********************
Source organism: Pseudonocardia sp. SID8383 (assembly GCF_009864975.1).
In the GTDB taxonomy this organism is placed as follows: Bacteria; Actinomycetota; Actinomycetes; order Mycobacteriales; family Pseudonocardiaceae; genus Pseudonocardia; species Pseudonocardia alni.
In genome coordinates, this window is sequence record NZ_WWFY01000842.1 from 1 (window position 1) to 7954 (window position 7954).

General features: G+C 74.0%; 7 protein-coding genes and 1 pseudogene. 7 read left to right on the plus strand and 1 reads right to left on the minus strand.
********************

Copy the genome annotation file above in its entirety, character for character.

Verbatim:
Source organism: Pseudonocardia sp. SID8383 (assembly GCF_009864975.1).
In the GTDB taxonomy this organism is placed as follows: Bacteria; Actinomycetota; Actinomycetes; order Mycobacteriales; family Pseudonocardiaceae; genus Pseudonocardia; species Pseudonocardia alni.
In genome coordinates, this window is sequence record NZ_WWFY01000842.1 from 1 (window position 1) to 7954 (window position 7954).

General features: G+C 74.0%; 7 protein-coding genes and 1 pseudogene. 7 read left to right on the plus strand and 1 reads right to left on the minus strand.